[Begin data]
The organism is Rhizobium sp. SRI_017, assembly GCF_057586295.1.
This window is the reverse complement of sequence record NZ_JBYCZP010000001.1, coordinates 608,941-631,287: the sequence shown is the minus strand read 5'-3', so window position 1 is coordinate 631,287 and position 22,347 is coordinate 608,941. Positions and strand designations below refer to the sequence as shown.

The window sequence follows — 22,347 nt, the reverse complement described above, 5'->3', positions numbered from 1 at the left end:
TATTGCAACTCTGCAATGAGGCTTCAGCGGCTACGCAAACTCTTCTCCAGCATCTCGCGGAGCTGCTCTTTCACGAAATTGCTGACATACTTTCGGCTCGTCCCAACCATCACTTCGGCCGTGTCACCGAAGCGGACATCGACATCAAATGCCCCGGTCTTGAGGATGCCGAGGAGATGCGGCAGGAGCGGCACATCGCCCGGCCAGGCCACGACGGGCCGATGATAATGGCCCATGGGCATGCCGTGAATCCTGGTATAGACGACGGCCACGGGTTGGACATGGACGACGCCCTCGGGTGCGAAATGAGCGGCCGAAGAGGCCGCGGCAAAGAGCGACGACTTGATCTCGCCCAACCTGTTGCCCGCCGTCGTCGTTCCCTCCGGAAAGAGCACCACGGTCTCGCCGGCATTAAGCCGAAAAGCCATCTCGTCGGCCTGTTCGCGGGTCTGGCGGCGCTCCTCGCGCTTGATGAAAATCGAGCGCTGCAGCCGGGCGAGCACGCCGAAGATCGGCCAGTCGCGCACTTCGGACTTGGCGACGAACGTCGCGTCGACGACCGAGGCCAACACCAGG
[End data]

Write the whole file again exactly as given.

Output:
The organism is Rhizobium sp. SRI_017, assembly GCF_057586295.1.
This window is the reverse complement of sequence record NZ_JBYCZP010000001.1, coordinates 608,941-631,287: the sequence shown is the minus strand read 5'-3', so window position 1 is coordinate 631,287 and position 22,347 is coordinate 608,941. Positions and strand designations below refer to the sequence as shown.

The window sequence follows — 22,347 nt, the reverse complement described above, 5'->3', positions numbered from 1 at the left end:
TATTGCAACTCTGCAATGAGGCTTCAGCGGCTACGCAAACTCTTCTCCAGCATCTCGCGGAGCTGCTCTTTCACGAAATTGCTGACATACTTTCGGCTCGTCCCAACCATCACTTCGGCCGTGTCACCGAAGCGGACATCGACATCAAATGCCCCGGTCTTGAGGATGCCGAGGAGATGCGGCAGGAGCGGCACATCGCCCGGCCAGGCCACGACGGGCCGATGATAATGGCCCATGGGCATGCCGTGAATCCTGGTATAGACGACGGCCACGGGTTGGACATGGACGACGCCCTCGGGTGCGAAATGAGCGGCCGAAGAGGCCGCGGCAAAGAGCGACGACTTGATCTCGCCCAACCTGTTGCCCGCCGTCGTCGTTCCCTCCGGAAAGAGCACCACGGTCTCGCCGGCATTAAGCCGAAAAGCCATCTCGTCGGCCTGTTCGCGGGTCTGGCGGCGCTCCTCGCGCTTGATGAAAATCGAGCGCTGCAGCCGGGCGAGCACGCCGAAGATCGGCCAGTCGCGCACTTCGGACTTGGCGACGAACGTCGCGTCGACGACCGAGGCCAACACCAGG